THE WATCHDOGS: Fines mount for Harvey mayor’s campaign fund
By ANDREW SCHROEDTER December 30, 2013 12:00AM
Harvey Mayor Eric Kellogg | Sun-Times Media file photo
Updated: January 31, 2014 6:02AM
When Harvey Mayor Eric Kellogg hosted a campaign fund-raiser at a golf course in September, attorney Lawrence Weiner says he wrote Kellogg a $250 check.
The check was promptly cashed by “Citizens to Elect Eric J. Kellogg,” according to Weiner, a former federal prosecutor now in private practice whose firm has done legal work for the city of Harvey.
But Kellogg’s campaign fund didn’t report the contribution to state election officials, as Illinois law requires.
The campaign fund also failed to report other contributions Kellogg got in connection with that event and also a second fund-raiser, held in the summer of 2010, campaign-finance records and interviews show.
Nor has the political fund reported how it spends campaign contributions, which the law also requires.
Similar lapses resulted in $5,000 in fines levied by the Illinois State Board of Elections against Kellogg’s campaign fund last year for not filing campaign-finance reports in 2010 and 2011.
But the fines haven’t been paid. And the board hasn’t done anything to enforce them.
“We’ve probably given him too much leeway, but we will take action,” says Jesse Smart, the chairman of the elections board, who now says he will refer the matter to the Cook County state’s attorney’s office to weigh possible criminal prosecution.
The state elections board also could go to court and ask a judge to order Kellogg to pay the fine and file the reports.
Either measure is a rare step for the state agency. Sharon Steward, director of campaign disclosure for the board, says that’s due in part to a lack of staffing.
Kellogg declined an interview request.
His spokesman says the mayor has “never been involved in the reporting or accounting” of his campaign fund’s finances, even though Kellogg is listed by the campaign fund as its chairman. A Kellogg niece is listed as his campaign treasurer.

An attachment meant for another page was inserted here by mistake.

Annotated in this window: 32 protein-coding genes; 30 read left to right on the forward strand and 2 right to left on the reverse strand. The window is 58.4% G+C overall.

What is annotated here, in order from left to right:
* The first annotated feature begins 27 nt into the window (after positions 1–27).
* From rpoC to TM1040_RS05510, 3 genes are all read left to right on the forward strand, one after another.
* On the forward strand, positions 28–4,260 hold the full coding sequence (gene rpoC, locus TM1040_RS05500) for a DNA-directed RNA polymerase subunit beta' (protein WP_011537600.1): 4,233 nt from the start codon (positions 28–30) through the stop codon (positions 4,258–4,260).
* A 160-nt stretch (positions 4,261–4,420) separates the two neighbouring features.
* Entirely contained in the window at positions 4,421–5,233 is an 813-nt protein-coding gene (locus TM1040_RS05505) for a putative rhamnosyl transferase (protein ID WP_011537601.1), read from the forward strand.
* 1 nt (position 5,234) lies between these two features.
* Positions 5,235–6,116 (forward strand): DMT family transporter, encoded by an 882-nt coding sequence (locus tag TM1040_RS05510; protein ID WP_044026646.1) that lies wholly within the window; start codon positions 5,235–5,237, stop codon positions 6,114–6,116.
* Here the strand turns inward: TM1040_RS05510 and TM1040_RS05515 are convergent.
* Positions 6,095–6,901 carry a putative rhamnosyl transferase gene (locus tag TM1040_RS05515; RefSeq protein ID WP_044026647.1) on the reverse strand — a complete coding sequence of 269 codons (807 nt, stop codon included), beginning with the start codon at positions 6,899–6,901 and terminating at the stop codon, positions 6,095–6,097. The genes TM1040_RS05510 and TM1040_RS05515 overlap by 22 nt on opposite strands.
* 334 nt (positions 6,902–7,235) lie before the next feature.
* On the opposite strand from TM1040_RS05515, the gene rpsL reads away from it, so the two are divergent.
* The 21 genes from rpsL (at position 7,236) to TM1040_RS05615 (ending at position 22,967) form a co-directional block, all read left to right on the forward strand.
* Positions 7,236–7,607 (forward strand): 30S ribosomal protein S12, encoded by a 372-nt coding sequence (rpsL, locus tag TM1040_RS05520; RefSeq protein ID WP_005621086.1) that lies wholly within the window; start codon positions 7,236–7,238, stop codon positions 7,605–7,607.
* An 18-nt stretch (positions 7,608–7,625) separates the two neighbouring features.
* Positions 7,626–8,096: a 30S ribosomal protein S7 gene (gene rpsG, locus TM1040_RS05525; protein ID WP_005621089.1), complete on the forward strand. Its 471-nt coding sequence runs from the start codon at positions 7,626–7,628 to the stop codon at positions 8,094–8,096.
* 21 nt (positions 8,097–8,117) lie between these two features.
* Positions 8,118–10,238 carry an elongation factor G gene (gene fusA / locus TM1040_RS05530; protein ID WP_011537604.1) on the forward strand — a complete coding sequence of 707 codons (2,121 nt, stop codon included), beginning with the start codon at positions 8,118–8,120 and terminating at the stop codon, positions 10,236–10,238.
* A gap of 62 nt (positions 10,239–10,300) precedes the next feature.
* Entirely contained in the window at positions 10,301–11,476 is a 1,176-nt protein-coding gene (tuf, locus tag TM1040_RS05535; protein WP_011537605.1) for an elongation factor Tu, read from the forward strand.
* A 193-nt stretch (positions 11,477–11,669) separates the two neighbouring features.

Kellogg’s campaign fund did not file the required paperwork on either of two fund-raisers Kellogg hosted at the Glenwoodie Golf Club in Glenwood, records show. One was held Sept. 6 — which Weiner made his contribution in connection with but did not attend. The other was in July 2010.
“There may have been a communication error in the reporting of these two events,” the Kellogg spokesman says.
The law requires campaign funds to submit quarterly reports to the state elections agency, listing everyone who has given $150 or more over the preceding three months and laying out how contributions are spent.
The Kellogg committee last filed a disclosure statement on Oct. 18, 2010, according to campaign-finance records that show it had $29,422 in the bank at the time. That statement didn’t list any contributions or payments from the July 2010 fund-raiser.
Though it hasn’t reported them, the fund has continued to collect campaign money since then, according to interviews with Weiner and other contributors.
One of them, Clifford Kosoff, a Northbrook attorney, says his firm gave Kellogg an unspecified amount in connection with the September 2013 fund-raiser, which asked for $155 for those attending the dinner and playing golf and also offered a “platinum” package, for $5,000, that included dinner for eight and golf for four, according to the invitation.
Weiner says he was unaware Kellogg’s committee wasn’t filing the required disclosure reports, or “I would not have made the contribution.”
Because it hasn’t filed the reports, it’s not clear how much money Kellogg’s campaign has been spending. Records obtained from the village of Glenwood, which operates Glenwoodie, show the campaign committee paid $3,124 for greens fees, golf carts and meals for the 2010 event, which drew 56 people for golf and 60 for the dinner of ribs, barbecued chicken and corn on the cob.
For the September fund-raiser, Kellogg’s campaign paid Glenwoodie $3,779 for greens fees and carts for 55 golfers, and a dinner buffet of “applewood-smoked chicken” and “Texas-style beef brisket,” records show.
If Kellogg doesn’t pay his fines by 2015, when he’s up for re-election, the state has another weapon it can use to make him pay up: It can keep his name off the ballot.
“The hammer we have is ballot forfeiture,” Steward says.
Andrew Schroedter works for the Better Government Association.